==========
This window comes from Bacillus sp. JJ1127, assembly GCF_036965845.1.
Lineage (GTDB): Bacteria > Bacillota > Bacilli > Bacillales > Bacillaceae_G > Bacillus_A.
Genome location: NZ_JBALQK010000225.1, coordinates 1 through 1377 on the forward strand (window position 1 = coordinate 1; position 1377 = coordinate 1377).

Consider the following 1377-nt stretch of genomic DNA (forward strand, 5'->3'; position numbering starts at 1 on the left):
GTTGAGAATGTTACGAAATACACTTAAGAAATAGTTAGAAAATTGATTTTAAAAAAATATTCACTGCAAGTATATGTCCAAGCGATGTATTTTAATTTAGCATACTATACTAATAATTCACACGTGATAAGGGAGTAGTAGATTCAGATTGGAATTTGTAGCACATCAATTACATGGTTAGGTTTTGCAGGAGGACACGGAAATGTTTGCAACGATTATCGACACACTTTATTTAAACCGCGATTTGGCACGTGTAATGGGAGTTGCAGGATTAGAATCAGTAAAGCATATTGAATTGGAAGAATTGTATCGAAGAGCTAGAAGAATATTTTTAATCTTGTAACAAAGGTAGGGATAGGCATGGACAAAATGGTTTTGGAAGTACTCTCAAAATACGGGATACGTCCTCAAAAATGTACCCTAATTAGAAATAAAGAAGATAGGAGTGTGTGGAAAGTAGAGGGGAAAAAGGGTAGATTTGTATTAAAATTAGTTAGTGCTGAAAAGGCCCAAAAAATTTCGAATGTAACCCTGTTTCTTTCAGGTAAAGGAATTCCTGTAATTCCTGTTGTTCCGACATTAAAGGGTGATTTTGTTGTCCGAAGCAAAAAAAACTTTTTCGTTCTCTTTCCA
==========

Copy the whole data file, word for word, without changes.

This window comes from Bacillus sp. JJ1127, assembly GCF_036965845.1.
Lineage (GTDB): Bacteria > Bacillota > Bacilli > Bacillales > Bacillaceae_G > Bacillus_A.
Genome location: NZ_JBALQK010000225.1, coordinates 1 through 1377 on the forward strand (window position 1 = coordinate 1; position 1377 = coordinate 1377).

Consider the following 1377-nt stretch of genomic DNA (forward strand, 5'->3'; position numbering starts at 1 on the left):
GTTGAGAATGTTACGAAATACACTTAAGAAATAGTTAGAAAATTGATTTTAAAAAAATATTCACTGCAAGTATATGTCCAAGCGATGTATTTTAATTTAGCATACTATACTAATAATTCACACGTGATAAGGGAGTAGTAGATTCAGATTGGAATTTGTAGCACATCAATTACATGGTTAGGTTTTGCAGGAGGACACGGAAATGTTTGCAACGATTATCGACACACTTTATTTAAACCGCGATTTGGCACGTGTAATGGGAGTTGCAGGATTAGAATCAGTAAAGCATATTGAATTGGAAGAATTGTATCGAAGAGCTAGAAGAATATTTTTAATCTTGTAACAAAGGTAGGGATAGGCATGGACAAAATGGTTTTGGAAGTACTCTCAAAATACGGGATACGTCCTCAAAAATGTACCCTAATTAGAAATAAAGAAGATAGGAGTGTGTGGAAAGTAGAGGGGAAAAAGGGTAGATTTGTATTAAAATTAGTTAGTGCTGAAAAGGCCCAAAAAATTTCGAATGTAACCCTGTTTCTTTCAGGTAAAGGAATTCCTGTAATTCCTGTTGTTCCGACATTAAAGGGTGATTTTGTTGTCCGAAGCAAAAAAAACTTTTTCGTTCTCTTTCCA